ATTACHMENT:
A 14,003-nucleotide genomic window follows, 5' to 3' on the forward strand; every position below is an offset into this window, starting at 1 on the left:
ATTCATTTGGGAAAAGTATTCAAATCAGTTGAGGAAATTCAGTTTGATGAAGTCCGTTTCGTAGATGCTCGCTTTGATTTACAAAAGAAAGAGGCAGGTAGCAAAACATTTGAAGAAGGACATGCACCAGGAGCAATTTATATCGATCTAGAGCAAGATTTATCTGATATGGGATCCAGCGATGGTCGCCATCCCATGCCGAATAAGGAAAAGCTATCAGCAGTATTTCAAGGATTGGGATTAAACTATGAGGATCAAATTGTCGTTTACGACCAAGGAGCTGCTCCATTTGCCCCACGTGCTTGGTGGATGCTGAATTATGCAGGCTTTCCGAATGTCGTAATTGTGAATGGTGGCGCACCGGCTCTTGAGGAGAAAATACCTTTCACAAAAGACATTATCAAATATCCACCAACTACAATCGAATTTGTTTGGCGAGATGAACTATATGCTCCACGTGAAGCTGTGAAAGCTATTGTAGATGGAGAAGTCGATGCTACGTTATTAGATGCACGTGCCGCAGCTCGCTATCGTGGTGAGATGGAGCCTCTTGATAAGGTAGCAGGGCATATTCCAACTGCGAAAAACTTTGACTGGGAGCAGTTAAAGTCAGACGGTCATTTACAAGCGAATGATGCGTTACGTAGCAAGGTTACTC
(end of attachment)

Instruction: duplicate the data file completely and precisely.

A 14,003-nucleotide genomic window follows, 5' to 3' on the forward strand; every position below is an offset into this window, starting at 1 on the left:
ATTCATTTGGGAAAAGTATTCAAATCAGTTGAGGAAATTCAGTTTGATGAAGTCCGTTTCGTAGATGCTCGCTTTGATTTACAAAAGAAAGAGGCAGGTAGCAAAACATTTGAAGAAGGACATGCACCAGGAGCAATTTATATCGATCTAGAGCAAGATTTATCTGATATGGGATCCAGCGATGGTCGCCATCCCATGCCGAATAAGGAAAAGCTATCAGCAGTATTTCAAGGATTGGGATTAAACTATGAGGATCAAATTGTCGTTTACGACCAAGGAGCTGCTCCATTTGCCCCACGTGCTTGGTGGATGCTGAATTATGCAGGCTTTCCGAATGTCGTAATTGTGAATGGTGGCGCACCGGCTCTTGAGGAGAAAATACCTTTCACAAAAGACATTATCAAATATCCACCAACTACAATCGAATTTGTTTGGCGAGATGAACTATATGCTCCACGTGAAGCTGTGAAAGCTATTGTAGATGGAGAAGTCGATGCTACGTTATTAGATGCACGTGCCGCAGCTCGCTATCGTGGTGAGATGGAGCCTCTTGATAAGGTAGCAGGGCATATTCCAACTGCGAAAAACTTTGACTGGGAGCAGTTAAAGTCAGACGGTCATTTACAAGCGAATGATGCGTTACGTAGCAAGGTTACTC